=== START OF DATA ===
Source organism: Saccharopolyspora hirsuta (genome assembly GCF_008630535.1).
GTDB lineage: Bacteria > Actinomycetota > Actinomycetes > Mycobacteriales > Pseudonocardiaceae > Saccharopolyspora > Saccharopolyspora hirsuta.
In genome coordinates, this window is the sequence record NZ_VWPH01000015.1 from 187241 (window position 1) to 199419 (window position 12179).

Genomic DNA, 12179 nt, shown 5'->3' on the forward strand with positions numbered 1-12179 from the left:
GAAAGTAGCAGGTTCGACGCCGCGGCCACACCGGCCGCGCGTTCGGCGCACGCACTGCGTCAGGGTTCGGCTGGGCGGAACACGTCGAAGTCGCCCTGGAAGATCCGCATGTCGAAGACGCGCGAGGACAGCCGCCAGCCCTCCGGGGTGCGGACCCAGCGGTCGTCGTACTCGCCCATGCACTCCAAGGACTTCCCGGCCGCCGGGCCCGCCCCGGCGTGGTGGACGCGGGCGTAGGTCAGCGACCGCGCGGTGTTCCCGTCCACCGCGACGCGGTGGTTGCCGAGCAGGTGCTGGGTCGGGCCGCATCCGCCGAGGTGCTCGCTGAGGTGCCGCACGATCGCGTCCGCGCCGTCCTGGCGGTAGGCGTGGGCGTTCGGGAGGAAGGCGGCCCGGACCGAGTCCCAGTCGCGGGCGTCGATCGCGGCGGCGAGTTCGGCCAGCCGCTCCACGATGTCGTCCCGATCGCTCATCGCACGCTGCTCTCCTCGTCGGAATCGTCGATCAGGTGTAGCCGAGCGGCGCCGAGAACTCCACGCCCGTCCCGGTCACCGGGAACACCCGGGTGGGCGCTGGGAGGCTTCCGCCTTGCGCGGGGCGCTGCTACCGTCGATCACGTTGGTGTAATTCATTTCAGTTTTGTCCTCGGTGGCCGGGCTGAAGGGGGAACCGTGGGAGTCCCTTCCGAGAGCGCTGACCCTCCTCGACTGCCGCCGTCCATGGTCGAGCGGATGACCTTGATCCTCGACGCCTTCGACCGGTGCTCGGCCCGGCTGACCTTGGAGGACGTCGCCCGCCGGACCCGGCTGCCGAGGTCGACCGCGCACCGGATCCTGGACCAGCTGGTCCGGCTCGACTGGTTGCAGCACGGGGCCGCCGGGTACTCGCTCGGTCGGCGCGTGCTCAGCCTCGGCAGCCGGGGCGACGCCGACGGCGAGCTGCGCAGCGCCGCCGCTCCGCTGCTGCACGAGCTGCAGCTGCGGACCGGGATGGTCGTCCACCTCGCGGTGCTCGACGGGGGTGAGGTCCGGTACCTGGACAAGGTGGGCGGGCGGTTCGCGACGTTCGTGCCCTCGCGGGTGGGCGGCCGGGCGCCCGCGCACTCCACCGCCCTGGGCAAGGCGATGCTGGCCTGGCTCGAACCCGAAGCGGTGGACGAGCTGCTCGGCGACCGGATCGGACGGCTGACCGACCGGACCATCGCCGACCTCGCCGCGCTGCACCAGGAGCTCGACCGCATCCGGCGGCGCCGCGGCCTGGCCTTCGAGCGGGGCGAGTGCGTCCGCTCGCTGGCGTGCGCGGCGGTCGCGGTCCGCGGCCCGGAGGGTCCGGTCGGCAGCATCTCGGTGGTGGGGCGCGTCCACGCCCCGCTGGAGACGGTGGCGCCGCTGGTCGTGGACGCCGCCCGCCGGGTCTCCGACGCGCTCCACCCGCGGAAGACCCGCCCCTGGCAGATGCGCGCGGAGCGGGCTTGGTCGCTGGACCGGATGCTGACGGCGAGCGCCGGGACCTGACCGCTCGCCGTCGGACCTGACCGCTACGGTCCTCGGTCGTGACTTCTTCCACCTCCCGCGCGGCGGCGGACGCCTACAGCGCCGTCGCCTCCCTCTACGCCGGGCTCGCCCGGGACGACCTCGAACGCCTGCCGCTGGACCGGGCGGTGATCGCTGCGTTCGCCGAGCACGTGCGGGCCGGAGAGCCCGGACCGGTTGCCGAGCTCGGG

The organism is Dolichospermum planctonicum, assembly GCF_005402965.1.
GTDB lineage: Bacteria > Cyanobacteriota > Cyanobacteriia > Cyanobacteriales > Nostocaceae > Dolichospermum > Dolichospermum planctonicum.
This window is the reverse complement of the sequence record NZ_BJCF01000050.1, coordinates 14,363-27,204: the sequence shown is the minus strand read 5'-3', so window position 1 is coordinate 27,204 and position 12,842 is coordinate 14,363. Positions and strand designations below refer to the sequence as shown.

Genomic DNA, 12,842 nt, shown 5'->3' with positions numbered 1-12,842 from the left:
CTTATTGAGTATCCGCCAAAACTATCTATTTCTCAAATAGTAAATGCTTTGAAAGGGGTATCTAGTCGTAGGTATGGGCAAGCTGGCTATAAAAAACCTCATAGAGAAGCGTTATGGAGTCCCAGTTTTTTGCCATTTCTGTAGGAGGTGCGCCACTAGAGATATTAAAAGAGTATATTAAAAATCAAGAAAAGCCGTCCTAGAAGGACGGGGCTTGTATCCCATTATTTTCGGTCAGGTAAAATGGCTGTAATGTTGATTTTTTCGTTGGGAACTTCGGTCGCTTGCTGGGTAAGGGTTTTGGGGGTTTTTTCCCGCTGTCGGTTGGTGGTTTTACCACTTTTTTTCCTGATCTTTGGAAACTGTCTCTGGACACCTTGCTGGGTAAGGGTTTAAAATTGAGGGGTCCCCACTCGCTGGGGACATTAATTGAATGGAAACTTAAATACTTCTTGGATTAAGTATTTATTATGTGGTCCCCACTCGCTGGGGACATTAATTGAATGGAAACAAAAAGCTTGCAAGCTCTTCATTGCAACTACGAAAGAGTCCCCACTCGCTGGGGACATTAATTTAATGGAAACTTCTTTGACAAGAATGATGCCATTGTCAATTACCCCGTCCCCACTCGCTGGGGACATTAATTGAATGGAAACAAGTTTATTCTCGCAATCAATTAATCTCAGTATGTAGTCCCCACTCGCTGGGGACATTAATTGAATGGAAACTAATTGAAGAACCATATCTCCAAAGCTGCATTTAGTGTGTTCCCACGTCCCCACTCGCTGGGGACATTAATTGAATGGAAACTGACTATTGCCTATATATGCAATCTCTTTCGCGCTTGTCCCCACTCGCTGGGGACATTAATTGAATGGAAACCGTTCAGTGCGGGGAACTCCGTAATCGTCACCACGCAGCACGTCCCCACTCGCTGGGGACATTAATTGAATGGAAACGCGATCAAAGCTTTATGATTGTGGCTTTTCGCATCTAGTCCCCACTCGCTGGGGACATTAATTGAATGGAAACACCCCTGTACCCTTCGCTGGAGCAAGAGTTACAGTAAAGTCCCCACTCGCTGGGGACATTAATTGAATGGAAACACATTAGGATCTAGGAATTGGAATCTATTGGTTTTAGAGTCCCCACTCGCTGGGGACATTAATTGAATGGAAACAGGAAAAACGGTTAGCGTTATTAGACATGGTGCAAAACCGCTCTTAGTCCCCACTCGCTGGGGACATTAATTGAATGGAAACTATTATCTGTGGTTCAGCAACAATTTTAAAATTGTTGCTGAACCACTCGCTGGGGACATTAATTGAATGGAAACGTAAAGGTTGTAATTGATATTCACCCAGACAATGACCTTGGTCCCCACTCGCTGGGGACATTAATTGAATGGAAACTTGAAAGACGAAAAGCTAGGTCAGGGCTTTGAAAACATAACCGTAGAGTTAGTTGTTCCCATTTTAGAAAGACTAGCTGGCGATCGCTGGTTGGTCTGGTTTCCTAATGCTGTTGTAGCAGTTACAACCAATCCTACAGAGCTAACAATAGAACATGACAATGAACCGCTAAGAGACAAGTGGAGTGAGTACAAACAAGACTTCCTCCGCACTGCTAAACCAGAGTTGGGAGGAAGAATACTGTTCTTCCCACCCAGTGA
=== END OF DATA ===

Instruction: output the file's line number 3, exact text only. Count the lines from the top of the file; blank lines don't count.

In genome coordinates, this window is the sequence record NZ_VWPH01000015.1 from 187241 (window position 1) to 199419 (window position 12179).